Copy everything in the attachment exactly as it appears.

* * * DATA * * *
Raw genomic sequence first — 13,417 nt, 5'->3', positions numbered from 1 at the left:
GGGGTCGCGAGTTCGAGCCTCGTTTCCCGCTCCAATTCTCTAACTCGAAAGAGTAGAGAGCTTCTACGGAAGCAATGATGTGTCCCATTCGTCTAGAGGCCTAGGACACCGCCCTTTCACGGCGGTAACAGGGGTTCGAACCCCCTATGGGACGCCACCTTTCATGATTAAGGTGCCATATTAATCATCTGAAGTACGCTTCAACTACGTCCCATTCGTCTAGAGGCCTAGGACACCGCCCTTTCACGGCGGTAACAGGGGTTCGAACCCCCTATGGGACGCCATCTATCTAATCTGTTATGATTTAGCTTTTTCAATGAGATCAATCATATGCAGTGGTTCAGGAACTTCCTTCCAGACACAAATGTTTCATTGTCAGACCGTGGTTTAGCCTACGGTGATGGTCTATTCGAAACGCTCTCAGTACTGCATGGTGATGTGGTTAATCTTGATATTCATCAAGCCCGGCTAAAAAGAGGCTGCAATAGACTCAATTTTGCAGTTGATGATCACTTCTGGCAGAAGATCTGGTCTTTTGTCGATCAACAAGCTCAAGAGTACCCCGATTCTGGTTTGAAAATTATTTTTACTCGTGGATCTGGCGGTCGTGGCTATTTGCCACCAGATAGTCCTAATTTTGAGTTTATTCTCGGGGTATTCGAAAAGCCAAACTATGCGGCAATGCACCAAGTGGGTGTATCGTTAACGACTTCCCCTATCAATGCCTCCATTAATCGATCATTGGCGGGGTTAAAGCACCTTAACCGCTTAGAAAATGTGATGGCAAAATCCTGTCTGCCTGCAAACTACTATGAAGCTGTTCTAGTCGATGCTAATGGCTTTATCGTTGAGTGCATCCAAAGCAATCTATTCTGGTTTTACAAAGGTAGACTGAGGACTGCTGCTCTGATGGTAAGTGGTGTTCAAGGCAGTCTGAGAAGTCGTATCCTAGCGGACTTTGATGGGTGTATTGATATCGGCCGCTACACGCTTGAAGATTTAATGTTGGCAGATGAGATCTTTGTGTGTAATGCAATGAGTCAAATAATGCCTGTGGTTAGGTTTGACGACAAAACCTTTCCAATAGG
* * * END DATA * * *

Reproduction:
Raw genomic sequence first — 13,417 nt, 5'->3', positions numbered from 1 at the left:
GGGGTCGCGAGTTCGAGCCTCGTTTCCCGCTCCAATTCTCTAACTCGAAAGAGTAGAGAGCTTCTACGGAAGCAATGATGTGTCCCATTCGTCTAGAGGCCTAGGACACCGCCCTTTCACGGCGGTAACAGGGGTTCGAACCCCCTATGGGACGCCACCTTTCATGATTAAGGTGCCATATTAATCATCTGAAGTACGCTTCAACTACGTCCCATTCGTCTAGAGGCCTAGGACACCGCCCTTTCACGGCGGTAACAGGGGTTCGAACCCCCTATGGGACGCCATCTATCTAATCTGTTATGATTTAGCTTTTTCAATGAGATCAATCATATGCAGTGGTTCAGGAACTTCCTTCCAGACACAAATGTTTCATTGTCAGACCGTGGTTTAGCCTACGGTGATGGTCTATTCGAAACGCTCTCAGTACTGCATGGTGATGTGGTTAATCTTGATATTCATCAAGCCCGGCTAAAAAGAGGCTGCAATAGACTCAATTTTGCAGTTGATGATCACTTCTGGCAGAAGATCTGGTCTTTTGTCGATCAACAAGCTCAAGAGTACCCCGATTCTGGTTTGAAAATTATTTTTACTCGTGGATCTGGCGGTCGTGGCTATTTGCCACCAGATAGTCCTAATTTTGAGTTTATTCTCGGGGTATTCGAAAAGCCAAACTATGCGGCAATGCACCAAGTGGGTGTATCGTTAACGACTTCCCCTATCAATGCCTCCATTAATCGATCATTGGCGGGGTTAAAGCACCTTAACCGCTTAGAAAATGTGATGGCAAAATCCTGTCTGCCTGCAAACTACTATGAAGCTGTTCTAGTCGATGCTAATGGCTTTATCGTTGAGTGCATCCAAAGCAATCTATTCTGGTTTTACAAAGGTAGACTGAGGACTGCTGCTCTGATGGTAAGTGGTGTTCAAGGCAGTCTGAGAAGTCGTATCCTAGCGGACTTTGATGGGTGTATTGATATCGGCCGCTACACGCTTGAAGATTTAATGTTGGCAGATGAGATCTTTGTGTGTAATGCAATGAGTCAAATAATGCCTGTGGTTAGGTTTGACGACAAAACCTTTCCAATAGG